Researchers explore how to protect gut integrity to improve outcomes in blood cancers

February 10, 2021

MUSC Hollings Cancer Center researchers found that a single strain of bacteria may be able to reduce the severity of graft-versus-host disease (GVHD), as reported online in February 2021 in JCI Insight.

Bone marrow transplant can be a lifesaving procedure for patients with blood cancers. However, GVHD is a potentially fatal side effect of transplantation, and it has limited treatment options. This proof-of-concept study demonstrates that better treatment options may be on the horizon for patients with GVHD.

Xue-Zhong Yu, M.D., associate director of Basic Science at Hollings Cancer Center, and lead author Hanief Sofi, Ph.D., realized that protecting the health of the gastrointestinal tract is a good target for reducing severe GVHD.

"If we can figure out how to keep a patient's intestinal tissue healthy before and after bone marrow transplant, then the patient's outcome will be much better. We know that restoring the microbiota diversity in the gut is an effective solution, but that comes with many challenges," said Yu.

Patients with blood cancers, such as leukemia, must undergo radiation and chemotherapy before they can get their new cancer-free immune system through bone marrow transplantation. The balance between the immune system and intestinal microbiota, communities of microorganisms that live in the gut, is especially important for proper intestinal health. Unfortunately, the radiation and chemotherapy radically throw off this balance, and the diversity of the microbiota is reduced 100- or even 1,000-fold. This leads to a condition called "leaky gut."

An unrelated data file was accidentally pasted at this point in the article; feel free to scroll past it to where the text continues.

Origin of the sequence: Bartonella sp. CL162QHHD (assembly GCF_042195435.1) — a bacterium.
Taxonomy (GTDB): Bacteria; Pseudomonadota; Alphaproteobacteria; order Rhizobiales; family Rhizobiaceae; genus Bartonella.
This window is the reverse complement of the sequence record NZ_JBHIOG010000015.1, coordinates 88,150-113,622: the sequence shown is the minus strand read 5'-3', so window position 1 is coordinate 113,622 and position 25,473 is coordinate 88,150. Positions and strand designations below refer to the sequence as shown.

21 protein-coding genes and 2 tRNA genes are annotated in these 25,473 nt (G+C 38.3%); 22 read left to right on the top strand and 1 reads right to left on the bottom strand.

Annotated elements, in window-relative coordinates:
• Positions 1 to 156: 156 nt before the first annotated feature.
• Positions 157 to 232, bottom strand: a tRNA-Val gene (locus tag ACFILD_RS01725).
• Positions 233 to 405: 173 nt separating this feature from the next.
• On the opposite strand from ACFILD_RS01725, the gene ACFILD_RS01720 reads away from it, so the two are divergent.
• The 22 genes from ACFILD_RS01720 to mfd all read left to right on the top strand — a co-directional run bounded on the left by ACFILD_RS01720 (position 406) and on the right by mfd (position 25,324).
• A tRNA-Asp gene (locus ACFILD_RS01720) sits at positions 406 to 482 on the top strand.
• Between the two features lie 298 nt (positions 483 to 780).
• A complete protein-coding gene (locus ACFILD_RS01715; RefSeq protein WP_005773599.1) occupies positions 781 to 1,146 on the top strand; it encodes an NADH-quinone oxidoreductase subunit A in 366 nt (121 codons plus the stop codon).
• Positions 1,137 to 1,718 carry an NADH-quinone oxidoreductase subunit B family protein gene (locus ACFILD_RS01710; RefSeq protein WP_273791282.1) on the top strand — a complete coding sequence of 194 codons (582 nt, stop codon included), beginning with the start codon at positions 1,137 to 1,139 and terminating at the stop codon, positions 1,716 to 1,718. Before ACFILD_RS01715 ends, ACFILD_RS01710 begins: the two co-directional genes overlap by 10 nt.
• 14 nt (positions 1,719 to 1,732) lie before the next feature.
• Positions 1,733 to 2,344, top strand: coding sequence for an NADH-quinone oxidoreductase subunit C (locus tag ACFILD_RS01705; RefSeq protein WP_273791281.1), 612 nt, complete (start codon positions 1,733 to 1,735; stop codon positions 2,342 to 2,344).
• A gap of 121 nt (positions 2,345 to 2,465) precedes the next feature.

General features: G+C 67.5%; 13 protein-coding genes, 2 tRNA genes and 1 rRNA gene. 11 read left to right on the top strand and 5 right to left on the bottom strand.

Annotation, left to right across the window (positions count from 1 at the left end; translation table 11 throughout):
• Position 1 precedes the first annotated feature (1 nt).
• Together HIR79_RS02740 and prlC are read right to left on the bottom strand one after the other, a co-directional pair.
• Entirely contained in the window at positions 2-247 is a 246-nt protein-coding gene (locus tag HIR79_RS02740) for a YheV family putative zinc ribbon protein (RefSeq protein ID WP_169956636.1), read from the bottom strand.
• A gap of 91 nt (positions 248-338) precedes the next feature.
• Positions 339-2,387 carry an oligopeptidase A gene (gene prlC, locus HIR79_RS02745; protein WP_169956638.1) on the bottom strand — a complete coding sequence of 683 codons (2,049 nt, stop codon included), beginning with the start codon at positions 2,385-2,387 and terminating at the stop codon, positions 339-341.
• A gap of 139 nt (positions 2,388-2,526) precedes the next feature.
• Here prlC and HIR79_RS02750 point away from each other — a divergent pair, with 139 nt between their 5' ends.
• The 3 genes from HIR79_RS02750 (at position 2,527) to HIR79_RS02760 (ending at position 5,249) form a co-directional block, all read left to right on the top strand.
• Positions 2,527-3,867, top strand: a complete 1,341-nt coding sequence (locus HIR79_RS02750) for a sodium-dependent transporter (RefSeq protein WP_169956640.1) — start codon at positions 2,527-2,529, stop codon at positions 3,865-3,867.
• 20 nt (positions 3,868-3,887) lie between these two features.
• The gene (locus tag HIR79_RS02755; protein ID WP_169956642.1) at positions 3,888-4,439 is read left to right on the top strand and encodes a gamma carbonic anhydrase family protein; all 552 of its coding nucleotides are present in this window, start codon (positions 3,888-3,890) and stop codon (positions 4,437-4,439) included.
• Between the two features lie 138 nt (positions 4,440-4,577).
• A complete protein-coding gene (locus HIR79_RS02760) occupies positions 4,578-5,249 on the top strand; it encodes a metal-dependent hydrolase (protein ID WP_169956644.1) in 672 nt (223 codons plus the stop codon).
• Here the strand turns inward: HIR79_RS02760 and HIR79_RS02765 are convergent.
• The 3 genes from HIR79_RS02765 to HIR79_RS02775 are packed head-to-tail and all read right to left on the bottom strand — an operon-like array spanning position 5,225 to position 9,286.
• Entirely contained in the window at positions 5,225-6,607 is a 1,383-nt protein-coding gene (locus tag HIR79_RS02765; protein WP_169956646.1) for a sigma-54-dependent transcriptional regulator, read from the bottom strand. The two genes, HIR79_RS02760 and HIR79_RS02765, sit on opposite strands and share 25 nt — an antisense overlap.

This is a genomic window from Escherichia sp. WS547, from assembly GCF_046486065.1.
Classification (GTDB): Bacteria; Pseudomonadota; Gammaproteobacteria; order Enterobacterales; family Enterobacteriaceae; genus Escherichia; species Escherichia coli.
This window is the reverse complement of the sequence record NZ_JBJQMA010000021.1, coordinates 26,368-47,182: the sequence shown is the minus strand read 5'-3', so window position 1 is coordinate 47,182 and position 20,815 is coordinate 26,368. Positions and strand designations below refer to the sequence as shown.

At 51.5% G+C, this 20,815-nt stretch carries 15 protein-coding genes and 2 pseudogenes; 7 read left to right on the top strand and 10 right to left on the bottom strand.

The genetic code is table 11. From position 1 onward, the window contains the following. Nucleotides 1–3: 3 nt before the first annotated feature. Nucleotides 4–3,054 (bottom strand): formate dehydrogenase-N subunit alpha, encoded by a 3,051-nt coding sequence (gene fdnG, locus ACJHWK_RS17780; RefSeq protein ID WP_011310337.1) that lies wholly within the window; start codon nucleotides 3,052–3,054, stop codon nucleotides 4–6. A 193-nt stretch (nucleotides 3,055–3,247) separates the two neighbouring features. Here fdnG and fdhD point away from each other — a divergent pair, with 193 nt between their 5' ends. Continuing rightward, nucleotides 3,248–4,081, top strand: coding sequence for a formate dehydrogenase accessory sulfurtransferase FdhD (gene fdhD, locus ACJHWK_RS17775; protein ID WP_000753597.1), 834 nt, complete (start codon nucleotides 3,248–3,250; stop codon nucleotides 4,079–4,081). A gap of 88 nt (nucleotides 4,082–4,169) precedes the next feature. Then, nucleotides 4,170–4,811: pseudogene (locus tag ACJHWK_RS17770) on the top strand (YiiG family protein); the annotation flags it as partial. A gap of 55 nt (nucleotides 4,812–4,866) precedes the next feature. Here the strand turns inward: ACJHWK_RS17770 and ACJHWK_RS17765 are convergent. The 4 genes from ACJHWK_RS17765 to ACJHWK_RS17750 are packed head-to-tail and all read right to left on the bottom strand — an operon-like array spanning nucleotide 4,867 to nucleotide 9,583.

Clinical studies have shown that patients who recover microbiota diversity faster have better outcomes and less severe GVHD. Reduced microbiota diversity is associated with more severe GVHD.

Other studies have shown that fecal microbial transplantation (FMT) can be effective at reducing GVHD, but the challenge is how to get the right donor. Patients are heavily immune-deficient after bone marrow transplantation, and there is a great risk of bad infection if FMT is used in humans.

The Yu laboratory used two different strains of mice to establish a GVHD model that closely resembles the biology that occurs in humans after bone marrow transplantation. The mice developed acute GVHD. FMT significantly reduced acute GVHD in this model and reduced donor T cell proliferation in the organs, which is what triggers GVHD.

The researchers then used genetic sequencing to see which bacteria strains were most different between the fecal material of GVHD mice that received FMT and those that did not receive FMT.

Mice that had the best outcome, the lowest GVHD, had the highest levels of a bacteria called B. fragilis. Mice given this single bacterial strain had significantly reduced acute and chronic (long-term) GVHD compared to mice that did not get B. fragilis. In fact, B. fragilis alone was as good or even better than FMT.

Administration of B. fragilis increased overall gut microbial diversity, including increasing the amount of other beneficial bacteria strains. Surprisingly, GVHD was reduced in this model not only by live bacteria but also by bacteria that had been killed by short exposure to high heat.

The observation that B. fragilis was the main effective bacteria in the FMT process was not entirely new: B. fragilis also reduces autoimmunity in type 1 diabetes and colitis.